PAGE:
What role does low-carbon transport play in climate mitigation and adaptation?
Low-carbon development is essential to reduce adverse effects of climate change, as well as maximise the opportunity to advance to green, sustainable energy, technology and manufacturing (expert comment). Transport is inextricably linked to development and economic growth, and is one of the fastest growing contributors to climate change (ADB, 2010). The bulk of future emissions from the developing world are likely to come from the transport sector, making it a critical sector for climate adaptation and mitigation (Kopp et al., 2013). Given its strong relationship with development, improved transport systems can provide significant co-benefits, such as a reduction in the urban air pollution that affects millions of people (WHO, n. d.).
Transport is also an important sector for adaptation. Climate change has wide-ranging impacts on transportation systems, from structural and material damages to delays and disruption of services. Sustainable transport provides added benefits for women, including better access to economic opportunities, education and health services (Asian Development Bank, 2013).
Kopp, A., Block, R., & Limi, A. (2013). Turning the right corner: Ensuring development through a low-carbon transport sector (Direction in development: Environment and sustainable development). Washington, DC: World Bank.
This report draws on mixed method research and argues that transport is crucial to development; however recognition of the impact of climate on transport has been slow. The urgent need to cut emissions requires a new model for infrastructure and transport services, and institutional change and coordination to integrate supply and demand actions. Climate change widens financing gaps in transport, but current carbon finance is inadequate for transport needs. Better maintenance and management of infrastructure is advocated to reduce vulnerability.
Asian Development Bank. (2013). Gender tool kit: Transport: Maximising the benefits of improved mobility for all. Manila: Asian Development Bank.
This is a guide for mainstreaming gender into the sustainable transport sector. Gender equality provides multiple co-benefits – including improved access to economic opportunities, education and maternal health services – which may lead to better development outcomes.
Mitigation and adaptation opportunities
Given its contribution to emissions and its importance to development, sustainable transport should be a primary component of low-carbon development strategies. Various approaches are advocated in the literature, ranging from transiting to low-carbon fuel sources, to improving vehicle efficiency. Low-carbon mass transit systems and active transport systems are commonly advocated by experts. Studies show they have produced greater co-benefits, particularly for health, than other approaches (Crawford, n. d.; WHO, n. d.). Key considerations for planning transport interventions include affordability, combining technological advancement with behavioural change, and including comprehensive stakeholder consultations.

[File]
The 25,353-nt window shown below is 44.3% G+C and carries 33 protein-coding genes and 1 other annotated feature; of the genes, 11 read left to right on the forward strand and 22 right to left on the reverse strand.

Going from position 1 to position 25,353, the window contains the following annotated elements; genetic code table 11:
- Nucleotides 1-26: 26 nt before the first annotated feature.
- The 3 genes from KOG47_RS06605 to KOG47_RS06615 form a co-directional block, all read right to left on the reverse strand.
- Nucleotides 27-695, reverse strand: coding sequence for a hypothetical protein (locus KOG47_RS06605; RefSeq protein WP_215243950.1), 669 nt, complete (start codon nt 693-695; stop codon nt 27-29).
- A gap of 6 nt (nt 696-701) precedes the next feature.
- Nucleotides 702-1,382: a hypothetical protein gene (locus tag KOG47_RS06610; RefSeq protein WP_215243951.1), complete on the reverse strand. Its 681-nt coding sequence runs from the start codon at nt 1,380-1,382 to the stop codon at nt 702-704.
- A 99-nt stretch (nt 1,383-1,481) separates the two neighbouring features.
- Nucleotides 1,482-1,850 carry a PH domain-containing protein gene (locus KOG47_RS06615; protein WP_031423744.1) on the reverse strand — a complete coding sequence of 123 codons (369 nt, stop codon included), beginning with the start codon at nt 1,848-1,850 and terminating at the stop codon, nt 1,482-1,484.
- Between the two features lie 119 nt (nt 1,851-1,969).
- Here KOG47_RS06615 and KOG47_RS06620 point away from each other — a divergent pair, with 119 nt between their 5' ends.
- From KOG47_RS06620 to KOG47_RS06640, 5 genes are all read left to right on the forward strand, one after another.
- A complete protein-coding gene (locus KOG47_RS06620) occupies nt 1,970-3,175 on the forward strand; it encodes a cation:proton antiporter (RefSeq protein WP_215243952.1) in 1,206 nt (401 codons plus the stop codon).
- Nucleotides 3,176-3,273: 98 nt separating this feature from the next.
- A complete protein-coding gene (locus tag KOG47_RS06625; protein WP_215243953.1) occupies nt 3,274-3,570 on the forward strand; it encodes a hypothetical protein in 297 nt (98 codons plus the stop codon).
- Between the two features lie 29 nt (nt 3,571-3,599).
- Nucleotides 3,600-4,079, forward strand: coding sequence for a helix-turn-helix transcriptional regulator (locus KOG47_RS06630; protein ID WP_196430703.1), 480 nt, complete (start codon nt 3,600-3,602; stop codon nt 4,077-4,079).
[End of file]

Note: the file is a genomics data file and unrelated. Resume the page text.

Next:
WHO. (n. d.). Heath in the green economy: Co-benefits to health of climate change mitigation – Transport sector Preliminary findings – Initial review. Geneva: WHO.
This WHO paper reviews the potential health co-benefits of transportation mitigation strategies. Active transport (walking and cycling) and rapid transit/public transport systems can yield greater immediate health co-benefits than improving fuel and vehicle efficiency. Benefits of such approaches range from reduced respiratory and cardiovascular disease from air pollution, to less exposure to traffic injury risks. However, there is a need for more systematic evaluation of mitigation strategies involving transportation and land use.
Crawford, G. (n. d.). Sustainable transport in Colombia: Bogotá and the Transmilenio (Case Study 05). Brighton: IDS/Learning Hub.
This case study identifies the positive role of the Bogotá Transmilenio Bus Rapid Transit (BRT) system in reducing carbon emissions from transport. In addition to reducing emissions, the transit system provided jobs and improved access and mobility across the city. It also introduced pro-poor structured fares. Affordability remains a key challenge, and there are concerns about whether infrastructure will withstand future climate impacts.
ADB. (2010). Reducing carbon emissions from transport projects (ADB Evaluation Study). Asian Development Bank.
This independent evaluation of ADB projects finds that low-carbon transport strategies can be among the least costly ways to reduce GHG emissions when they: reduce the need to travel; increase the use of low-carbon transport; and improve transport system management by reducing congestion and inefficiency. Low-carbon strategies can produce disproportionate social and economic benefits for people on low incomes, particularly those dependent on walking and public transport.